Wine Map

Prominent grapes: Cabernet Sauvignon, Merlot
Alcohol: Medium
Acidity: Medium
Body: Medium
Flavours: A lot of dark fruit like blackcurrants, and Cabernet Sauvignon dominated wines can often smell of green pepper. Older wines develop leathery, tobacco-y, truffle-y, and cedarwood notes.
Good recent vintages: 2010, 2009, 2005, 2000
Price: ££-£££+
Buying Advice: China has recently skewed the Bordeaux market, buying a lot of it simply for the fact is says Bordeaux on the label. If you want to spend a lot on a bottle, you can get some excellent wine, but I don’t think there is a lot of value here. “Cru Bourgeois” wines are usually wines that missed out on classed growth status, but produce quality wine, so probably represent the best buys.

Burgundy

Red wine from Burgundy is probably the most variable in terms of quality. How good the wine is depends a lot on climate in a given year, geography, and the grower. Bordeaux wines are listed by chateau, a recognisable brand, but in Burgundy, wines are sold by location and grower, so unless you know these in detail, you don’t know what you are getting.

That being said, when Burgundy is done well, it’s great, and the top wines are among the best in the world. Red Burgundy is exclusively Pinot Noir, a grape which can make wines with a lot of complexity. The main region of Burgundy is the Côte d’Or, which is split up into the more northern Côte de Nuits (more closed, austere wines) and more southern Côte de Beaune, (riper fruit flavours).

Wine Map

Prominent grapes: Pinot Noir
Alcohol: Low
Acidity: High
Body: Low
Flavours: Cherry, blackberry, plum. Older wines develop “sud-bois” (under wood, i.e. those you might find in a forest), animally, farmyard-y notes. Despite how this might sound, these are actually very pleasant.
Good recent vintages: 2010, 2009, 2005, 2002
Price: ££-£££+
Buying Advice: As mentioned, Burgundy is unreliable, so unless you know what you are getting, or buying from a reliable source, you might not get good value for money. I wouldn’t spend less than £15 on a bottle, as the quality will likely be unexciting. Good value in the £20-£30 range, if you want to spend that much.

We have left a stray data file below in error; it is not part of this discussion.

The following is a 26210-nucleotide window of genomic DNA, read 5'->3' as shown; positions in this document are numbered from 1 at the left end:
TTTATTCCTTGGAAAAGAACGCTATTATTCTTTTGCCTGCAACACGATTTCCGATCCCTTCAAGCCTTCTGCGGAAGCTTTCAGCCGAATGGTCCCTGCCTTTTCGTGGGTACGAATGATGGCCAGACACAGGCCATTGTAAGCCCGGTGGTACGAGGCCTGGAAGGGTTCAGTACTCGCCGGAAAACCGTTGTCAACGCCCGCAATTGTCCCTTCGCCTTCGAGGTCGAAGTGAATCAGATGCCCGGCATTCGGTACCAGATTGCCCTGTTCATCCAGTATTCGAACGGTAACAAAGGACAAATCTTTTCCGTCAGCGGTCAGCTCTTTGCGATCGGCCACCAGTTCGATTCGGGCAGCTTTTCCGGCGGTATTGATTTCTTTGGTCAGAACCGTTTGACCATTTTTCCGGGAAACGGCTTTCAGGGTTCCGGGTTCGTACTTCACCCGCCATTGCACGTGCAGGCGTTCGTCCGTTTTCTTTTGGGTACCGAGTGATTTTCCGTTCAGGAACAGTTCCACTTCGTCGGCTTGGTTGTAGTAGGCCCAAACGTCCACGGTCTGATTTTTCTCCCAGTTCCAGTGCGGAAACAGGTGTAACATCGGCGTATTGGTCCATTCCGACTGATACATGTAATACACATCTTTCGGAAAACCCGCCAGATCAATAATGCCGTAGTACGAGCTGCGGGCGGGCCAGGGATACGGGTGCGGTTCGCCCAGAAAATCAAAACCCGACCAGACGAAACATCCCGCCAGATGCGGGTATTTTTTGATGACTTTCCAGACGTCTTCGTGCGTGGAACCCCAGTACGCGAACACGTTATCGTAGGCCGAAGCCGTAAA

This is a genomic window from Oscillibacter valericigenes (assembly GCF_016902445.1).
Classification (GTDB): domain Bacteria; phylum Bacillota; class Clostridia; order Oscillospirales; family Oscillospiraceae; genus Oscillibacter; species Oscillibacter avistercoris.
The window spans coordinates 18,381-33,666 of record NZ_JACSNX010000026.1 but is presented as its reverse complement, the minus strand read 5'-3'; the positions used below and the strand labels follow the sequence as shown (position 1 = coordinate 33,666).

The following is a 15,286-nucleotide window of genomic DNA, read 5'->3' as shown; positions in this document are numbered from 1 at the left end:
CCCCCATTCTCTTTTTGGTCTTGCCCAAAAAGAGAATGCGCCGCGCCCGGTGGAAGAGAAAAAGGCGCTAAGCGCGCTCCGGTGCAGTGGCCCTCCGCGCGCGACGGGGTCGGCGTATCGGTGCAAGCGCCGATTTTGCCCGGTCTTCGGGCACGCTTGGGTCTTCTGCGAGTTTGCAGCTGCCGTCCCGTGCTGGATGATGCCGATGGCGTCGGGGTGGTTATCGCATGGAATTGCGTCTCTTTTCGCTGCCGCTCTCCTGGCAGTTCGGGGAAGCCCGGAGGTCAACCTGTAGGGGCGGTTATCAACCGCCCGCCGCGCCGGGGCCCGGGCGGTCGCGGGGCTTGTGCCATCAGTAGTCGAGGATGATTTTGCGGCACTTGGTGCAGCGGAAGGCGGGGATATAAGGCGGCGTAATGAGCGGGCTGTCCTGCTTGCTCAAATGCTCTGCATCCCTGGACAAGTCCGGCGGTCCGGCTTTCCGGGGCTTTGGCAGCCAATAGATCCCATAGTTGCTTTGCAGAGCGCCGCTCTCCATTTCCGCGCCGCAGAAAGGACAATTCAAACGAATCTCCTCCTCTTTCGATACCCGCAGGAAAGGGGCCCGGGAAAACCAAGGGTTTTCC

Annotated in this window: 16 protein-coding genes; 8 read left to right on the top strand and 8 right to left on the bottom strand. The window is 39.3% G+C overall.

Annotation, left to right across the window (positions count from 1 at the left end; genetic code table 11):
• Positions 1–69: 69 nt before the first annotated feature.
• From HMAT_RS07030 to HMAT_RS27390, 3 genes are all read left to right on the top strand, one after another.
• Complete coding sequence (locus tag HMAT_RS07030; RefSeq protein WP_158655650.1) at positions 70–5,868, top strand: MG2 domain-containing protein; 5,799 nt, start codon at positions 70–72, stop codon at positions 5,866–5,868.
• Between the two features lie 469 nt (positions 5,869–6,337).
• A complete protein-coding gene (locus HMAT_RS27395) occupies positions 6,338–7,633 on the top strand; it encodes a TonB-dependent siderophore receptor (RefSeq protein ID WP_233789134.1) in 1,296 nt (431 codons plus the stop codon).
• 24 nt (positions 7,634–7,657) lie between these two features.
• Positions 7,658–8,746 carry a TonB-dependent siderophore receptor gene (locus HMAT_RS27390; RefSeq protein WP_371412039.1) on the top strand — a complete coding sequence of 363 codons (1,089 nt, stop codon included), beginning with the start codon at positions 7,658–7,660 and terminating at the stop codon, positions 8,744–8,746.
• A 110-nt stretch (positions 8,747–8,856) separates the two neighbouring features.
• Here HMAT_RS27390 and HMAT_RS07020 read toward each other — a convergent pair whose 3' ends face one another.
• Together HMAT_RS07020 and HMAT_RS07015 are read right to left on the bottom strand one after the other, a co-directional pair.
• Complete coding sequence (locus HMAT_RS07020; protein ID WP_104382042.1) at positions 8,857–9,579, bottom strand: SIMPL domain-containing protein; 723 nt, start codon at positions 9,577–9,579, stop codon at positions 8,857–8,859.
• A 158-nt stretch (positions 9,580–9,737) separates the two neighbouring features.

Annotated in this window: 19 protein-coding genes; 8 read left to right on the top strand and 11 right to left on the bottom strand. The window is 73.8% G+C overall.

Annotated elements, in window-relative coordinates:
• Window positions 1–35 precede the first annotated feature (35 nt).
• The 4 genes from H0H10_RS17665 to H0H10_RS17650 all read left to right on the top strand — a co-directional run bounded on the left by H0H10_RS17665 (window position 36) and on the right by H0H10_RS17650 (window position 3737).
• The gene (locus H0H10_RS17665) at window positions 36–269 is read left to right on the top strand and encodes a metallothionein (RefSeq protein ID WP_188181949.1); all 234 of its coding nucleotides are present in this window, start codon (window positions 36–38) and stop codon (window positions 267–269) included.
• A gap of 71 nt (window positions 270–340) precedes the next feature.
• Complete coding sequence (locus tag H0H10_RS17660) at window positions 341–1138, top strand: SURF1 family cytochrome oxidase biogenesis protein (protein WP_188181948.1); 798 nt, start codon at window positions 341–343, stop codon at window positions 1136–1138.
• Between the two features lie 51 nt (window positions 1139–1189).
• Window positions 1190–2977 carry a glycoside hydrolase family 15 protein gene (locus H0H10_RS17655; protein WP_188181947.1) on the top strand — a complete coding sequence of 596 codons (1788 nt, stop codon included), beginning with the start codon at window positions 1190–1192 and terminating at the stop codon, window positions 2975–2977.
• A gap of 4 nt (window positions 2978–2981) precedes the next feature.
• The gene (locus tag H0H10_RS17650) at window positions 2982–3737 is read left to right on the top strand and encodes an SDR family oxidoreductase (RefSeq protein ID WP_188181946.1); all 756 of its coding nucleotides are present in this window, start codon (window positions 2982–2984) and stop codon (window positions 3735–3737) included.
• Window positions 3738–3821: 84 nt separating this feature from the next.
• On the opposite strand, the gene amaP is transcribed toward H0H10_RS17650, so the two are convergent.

Languedoc-Roussillon

A rather recent region for producing quality wine, Languedoc-Roussillon made lesser reputable wine until around 20 years ago. A much warmer region in the south of France around Marseille, Languedoc-Roussillon produces bigger bodied, more alcoholic wines.

Wine Map

Prominent grapes: Grenache, Syrah, Mouvedre, Carignan
Alcohol: High
Acidity: Low
Body: High
Flavours: Liquorice, Spice, Dark Fruit
Good recent vintages: 2010, 2009, 2007, 2005
Price: £-££
Buying Advice: Represent good value at £5 a bottle, there are some good Rhône-style wines. With winemaking improving in the region, this will only become better.

Loire

A more northerly wine region, the Loire valley has been producing wines for a long time, Anjou wines were notably the favourite wines of the three musketeers. The Loire is probably better known for its white wines, but still produces quality reds retaining some of the herbaciousness and acidity that the whites do.

Wine Map

Prominent grapes: Cabernet France, Pinot Noir
Alcohol: Low
Acidity: High
Body: Low
Flavours: Cabernet Franc can be quite herbaceous and green, but with some darker fruit like Cabernet Sauvignon. Pinot Noir will have the cherry, blackberry, plum notes that you see from Burgundy, but I often find the Loire version has some leafiness too.
Good recent vintages: 2010, 2005, 2002
Price: £-££
Buying Advice: Similarly represent good value at £5 a bottle for lighter bodied wines. Harder to get in the UK though, but good food wines when you find them. Waitrose Wines has quite a nice selection.

Rhône

The Rhône winegrowing region is in the south of France, and given its hot climate, grows alcoholic, full bodies wines with a lot of fruit flavours. The northern Rhône generally produces red wines from just the Syrah grape, and southern Rhône reds tend to be Syrah-Grenache blends. These wines pair well with food, particularly meaty stews and darker game.

Wine Map

Prominent grapes: Syrah, Grenache
Alcohol: High (potentially very high)
Acidity: Low
Body: High
Flavours: Syrah tends to be known for black pepper and spice, whereas Grenache is much more fruity, ranging from strawberry to raspberry to cherry depending on the style.
Good recent vintages: 2010, 2009, 2007, 2005
Price: £-£££
Buying Advice: There are some good bulky, fruity reds from areas like Gigondas and Vacqueyras at around £10-£15 a bottle, and good everyday drinking wine from Cotes-du-Rhône. Chateauneuf-du-Pape will be more expensive (starting at around £17 a bottle), but if you get the right one it can be a real treat. I’ve seen a lot of people go for Chateauneuf-du-Pape for Christmas lunch.

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2 Comments (+add yours?)

  1. Trackback: An Introduction to French White Wines « oxfood
  2. Trackback: Introduction to Wine Structure « oxfood